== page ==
oZ. Chophouse cuts steaks to please


October 04, 2006|By SLOANE BROWN

There are custom-made homes, custom-made clothes, and now custom-made steak, courtesy of Howard County's newest restaurant, oZ. Chophouse. That's pronounced Oh-Zee, as in the abbreviation of ounce. Not Oz, as in "The Wizard of." The name, and the concept, come from owners Tim and Katie Buscher.

"We were going to call it Ounce Chophouse because we can customize our steaks and serve them by the ounce, but it didn't sound right," Katie Buscher says. Little "o", big "Z," period was born. Although, from the sounds of it, this eatery may have more than just the slight similarity in nomenclature to the land of Dorothy.

Particularly when Buscher describes one of oZ.'s main interior attractions - a large "tree" sprouting up in the middle of the dining room. It's actually made of metal and other materials, but she says it looks just like an oak tree, complete with leaves and lanterns hanging from the branches.

The room, which seats 86, is separated from the bar area by a wavy wall of acrylic panels. Buscher says the bar itself is round and under a 35-foot high rotunda. The bar front is covered with hay-filled acrylic panels (I'm thinking Scarecrow here), and the bar top is red concrete. There are 26 leather-covered seats at the bar, and about a dozen banquettes around the perimeter.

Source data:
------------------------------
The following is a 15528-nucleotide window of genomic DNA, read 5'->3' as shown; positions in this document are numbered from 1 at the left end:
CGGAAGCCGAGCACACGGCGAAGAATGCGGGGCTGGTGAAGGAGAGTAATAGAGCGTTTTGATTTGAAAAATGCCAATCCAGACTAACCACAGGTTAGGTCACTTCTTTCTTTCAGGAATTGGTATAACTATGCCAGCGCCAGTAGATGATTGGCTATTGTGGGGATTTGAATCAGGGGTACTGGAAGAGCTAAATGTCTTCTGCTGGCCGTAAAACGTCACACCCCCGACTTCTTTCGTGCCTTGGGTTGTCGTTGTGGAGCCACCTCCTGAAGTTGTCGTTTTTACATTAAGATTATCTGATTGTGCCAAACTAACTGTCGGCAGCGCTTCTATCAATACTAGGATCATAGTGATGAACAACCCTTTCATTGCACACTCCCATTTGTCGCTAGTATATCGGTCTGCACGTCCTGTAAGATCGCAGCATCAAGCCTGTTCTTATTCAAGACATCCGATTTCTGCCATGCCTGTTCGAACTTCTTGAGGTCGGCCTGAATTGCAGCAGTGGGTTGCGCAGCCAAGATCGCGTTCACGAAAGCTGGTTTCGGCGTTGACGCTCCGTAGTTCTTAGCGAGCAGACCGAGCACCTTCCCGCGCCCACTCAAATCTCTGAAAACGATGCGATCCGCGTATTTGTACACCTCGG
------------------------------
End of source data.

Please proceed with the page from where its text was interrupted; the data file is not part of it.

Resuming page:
When you think you've taken in all the available scenery, take the time for a pit stop.

"People say we have the best restrooms," notes Buscher. She says the men's and women's rooms are decorated with more acrylic panels, along with glass tiles and river rocks. The sinks are wavy-looking creations in the same concrete as in the bar. And everything in the bathrooms is touchless.

Now, let's talk food. There are appetizers like wild mushroom Napoleon ($8), oysters roasted on the half shell with creamed leeks and Guinness hollandaise ($10), Vidalia onion rings with smoked chili dipping sauce ($7), and 3 Kobe beef sliders ($10). The entrees are a la carte. In the grill section, you've got a 14-ounce New York strip ($25), 10-ounce filet mignon ($32), 20-ounce prime rib ($29), 14-ounce pork loin chop ($20) and rack of lamb ($36). Buscher says they've listed each meat selection at a certain size, but each is available cut to any requested size.

There is also a list of house specialties, including steak Oscar - a 10-ounce filet topped with jumbo lump crab meat and hollandaise ($37); syrah-braised short ribs ($20); and seared ahi tuna with a mango hot-and-sour sauce ($22).

The sides come in individual- ($3) or table-sized ($5) portions. They include: grilled asparagus, sauteed mushrooms with garlic and shallots, shoestring and steak fries, sweet potato fries, twice-baked potatoes and three types of mashed potatoes - garlic Yukon golds, chipotle corn and cheddar or gorgonzola and scallion.

You'll find oZ. Chophouse, 301-490-4003, in Fulton, at 8191 Maple Lawn Blvd. It's open from 11 a.m. to 10 p.m. Sunday through Thursday, and 11 a.m. to 11 p.m. Friday and Saturday.

Five Guys far and wide

Speaking of beef, the popular Five Guys burger chain is popping up in new locations around Maryland. Spokeswoman Molly Catalano says there are now 19 Five Guys in the state and four scheduled to open soon: one at Harford Mall in Bel Air, one at 1117 Crain Highway in Crofton, one at 3600 Boston St. in Canton and one downtown at 111 W. Centre St. The two new Baltimore locations are set to open within the next month.

If you have information regarding a local restaurant's opening, closing or major changes, please e-mail that information to sloane@sloanebrown.com or fax it to 410-675-3451.

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